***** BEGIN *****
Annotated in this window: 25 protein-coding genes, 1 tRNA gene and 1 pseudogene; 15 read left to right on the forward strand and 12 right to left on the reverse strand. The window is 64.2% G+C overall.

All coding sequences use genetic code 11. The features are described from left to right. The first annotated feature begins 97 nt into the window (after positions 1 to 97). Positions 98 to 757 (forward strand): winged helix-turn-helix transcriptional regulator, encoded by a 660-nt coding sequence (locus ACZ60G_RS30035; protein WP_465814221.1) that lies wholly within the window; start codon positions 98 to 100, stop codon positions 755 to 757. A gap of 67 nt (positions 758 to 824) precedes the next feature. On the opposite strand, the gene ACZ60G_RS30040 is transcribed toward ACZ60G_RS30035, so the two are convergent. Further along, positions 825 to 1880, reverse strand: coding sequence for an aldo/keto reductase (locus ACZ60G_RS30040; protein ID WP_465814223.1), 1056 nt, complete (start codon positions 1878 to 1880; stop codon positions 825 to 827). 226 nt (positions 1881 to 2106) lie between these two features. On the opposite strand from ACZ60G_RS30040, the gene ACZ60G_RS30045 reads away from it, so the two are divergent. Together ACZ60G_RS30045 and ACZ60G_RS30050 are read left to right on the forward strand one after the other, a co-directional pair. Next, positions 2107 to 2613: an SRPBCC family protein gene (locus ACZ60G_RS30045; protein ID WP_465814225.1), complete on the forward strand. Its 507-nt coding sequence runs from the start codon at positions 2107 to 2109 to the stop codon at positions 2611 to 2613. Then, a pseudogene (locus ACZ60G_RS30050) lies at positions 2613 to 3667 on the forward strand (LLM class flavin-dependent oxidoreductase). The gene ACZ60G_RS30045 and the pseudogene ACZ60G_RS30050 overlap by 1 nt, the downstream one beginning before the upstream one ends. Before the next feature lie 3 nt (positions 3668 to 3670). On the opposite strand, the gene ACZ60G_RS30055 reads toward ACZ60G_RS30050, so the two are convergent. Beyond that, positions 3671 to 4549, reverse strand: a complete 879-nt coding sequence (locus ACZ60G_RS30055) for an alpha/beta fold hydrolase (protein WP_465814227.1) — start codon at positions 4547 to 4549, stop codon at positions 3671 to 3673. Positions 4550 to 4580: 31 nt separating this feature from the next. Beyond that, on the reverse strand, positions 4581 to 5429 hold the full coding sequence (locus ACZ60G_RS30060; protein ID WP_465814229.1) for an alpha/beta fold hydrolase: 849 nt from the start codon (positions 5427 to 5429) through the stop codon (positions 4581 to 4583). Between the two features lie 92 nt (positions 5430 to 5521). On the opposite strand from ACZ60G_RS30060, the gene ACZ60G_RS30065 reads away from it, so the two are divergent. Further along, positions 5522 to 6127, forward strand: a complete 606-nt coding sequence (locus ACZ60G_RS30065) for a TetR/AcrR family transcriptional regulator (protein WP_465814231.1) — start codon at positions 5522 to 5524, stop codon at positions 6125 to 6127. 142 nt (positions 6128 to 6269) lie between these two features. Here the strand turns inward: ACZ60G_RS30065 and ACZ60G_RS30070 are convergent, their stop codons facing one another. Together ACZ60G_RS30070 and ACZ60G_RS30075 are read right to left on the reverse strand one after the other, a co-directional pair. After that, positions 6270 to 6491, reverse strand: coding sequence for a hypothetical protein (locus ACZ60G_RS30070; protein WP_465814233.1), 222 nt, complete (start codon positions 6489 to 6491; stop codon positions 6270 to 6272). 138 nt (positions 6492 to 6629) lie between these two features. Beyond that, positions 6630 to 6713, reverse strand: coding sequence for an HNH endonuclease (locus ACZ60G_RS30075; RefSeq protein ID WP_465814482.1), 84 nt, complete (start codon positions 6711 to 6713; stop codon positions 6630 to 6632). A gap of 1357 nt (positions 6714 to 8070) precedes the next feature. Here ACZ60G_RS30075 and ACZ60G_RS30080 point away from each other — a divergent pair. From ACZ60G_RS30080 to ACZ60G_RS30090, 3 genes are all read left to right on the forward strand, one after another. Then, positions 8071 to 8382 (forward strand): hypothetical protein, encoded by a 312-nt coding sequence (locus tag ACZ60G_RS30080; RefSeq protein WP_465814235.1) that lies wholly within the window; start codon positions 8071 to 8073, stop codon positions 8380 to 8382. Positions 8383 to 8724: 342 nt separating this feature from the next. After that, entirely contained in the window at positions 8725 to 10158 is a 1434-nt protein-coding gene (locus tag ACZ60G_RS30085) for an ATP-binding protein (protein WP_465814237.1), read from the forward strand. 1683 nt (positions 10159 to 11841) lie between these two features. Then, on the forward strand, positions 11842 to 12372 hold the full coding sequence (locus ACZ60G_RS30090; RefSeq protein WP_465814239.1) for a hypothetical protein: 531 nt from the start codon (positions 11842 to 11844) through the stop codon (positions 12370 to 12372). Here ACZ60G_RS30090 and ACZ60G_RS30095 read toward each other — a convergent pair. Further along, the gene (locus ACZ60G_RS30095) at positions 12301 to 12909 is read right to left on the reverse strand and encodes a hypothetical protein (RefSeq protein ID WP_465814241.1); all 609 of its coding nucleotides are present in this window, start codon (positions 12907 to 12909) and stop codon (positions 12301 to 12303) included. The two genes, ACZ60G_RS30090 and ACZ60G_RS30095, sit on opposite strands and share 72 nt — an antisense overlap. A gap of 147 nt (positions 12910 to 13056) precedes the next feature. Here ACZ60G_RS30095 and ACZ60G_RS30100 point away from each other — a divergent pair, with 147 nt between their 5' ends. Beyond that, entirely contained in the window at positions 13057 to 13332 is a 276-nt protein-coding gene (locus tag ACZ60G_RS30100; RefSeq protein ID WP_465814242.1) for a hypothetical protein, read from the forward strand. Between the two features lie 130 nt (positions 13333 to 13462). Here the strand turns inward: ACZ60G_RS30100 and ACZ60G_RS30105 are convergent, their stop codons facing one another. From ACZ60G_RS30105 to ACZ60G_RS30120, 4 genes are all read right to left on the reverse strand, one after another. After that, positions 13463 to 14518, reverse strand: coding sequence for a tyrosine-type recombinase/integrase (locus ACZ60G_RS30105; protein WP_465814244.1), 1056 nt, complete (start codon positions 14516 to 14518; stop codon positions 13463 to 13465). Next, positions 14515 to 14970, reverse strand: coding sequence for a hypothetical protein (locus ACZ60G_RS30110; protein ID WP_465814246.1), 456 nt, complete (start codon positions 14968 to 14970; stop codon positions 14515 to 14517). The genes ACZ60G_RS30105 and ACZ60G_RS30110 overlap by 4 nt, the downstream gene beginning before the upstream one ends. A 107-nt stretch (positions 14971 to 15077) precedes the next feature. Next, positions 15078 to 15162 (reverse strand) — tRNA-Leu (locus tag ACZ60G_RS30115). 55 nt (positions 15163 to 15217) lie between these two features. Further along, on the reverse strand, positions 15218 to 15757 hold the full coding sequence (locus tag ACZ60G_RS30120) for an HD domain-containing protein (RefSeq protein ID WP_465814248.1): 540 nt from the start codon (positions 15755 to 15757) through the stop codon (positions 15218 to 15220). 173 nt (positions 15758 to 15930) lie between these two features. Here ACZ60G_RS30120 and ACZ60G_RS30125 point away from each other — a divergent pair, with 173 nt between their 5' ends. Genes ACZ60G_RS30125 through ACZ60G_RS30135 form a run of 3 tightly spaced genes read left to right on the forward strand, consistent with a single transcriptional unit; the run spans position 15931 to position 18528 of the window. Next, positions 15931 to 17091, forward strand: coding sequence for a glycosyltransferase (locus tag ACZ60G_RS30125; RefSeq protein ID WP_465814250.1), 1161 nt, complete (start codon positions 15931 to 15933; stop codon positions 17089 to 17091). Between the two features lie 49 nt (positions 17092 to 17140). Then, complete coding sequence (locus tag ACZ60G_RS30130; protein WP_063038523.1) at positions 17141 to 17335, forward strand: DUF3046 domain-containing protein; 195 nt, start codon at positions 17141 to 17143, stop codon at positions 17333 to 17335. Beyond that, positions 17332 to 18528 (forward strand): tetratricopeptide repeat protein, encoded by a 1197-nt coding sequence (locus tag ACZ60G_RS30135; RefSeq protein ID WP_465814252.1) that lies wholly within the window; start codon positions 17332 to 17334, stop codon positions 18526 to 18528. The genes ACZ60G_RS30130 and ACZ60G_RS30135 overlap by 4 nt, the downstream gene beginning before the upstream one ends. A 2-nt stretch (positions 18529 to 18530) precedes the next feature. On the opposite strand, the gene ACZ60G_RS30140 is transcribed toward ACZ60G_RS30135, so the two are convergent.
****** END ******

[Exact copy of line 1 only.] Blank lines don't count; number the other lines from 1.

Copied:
Annotated in this window: 25 protein-coding genes, 1 tRNA gene and 1 pseudogene; 15 read left to right on the forward strand and 12 right to left on the reverse strand. The window is 64.2% G+C overall.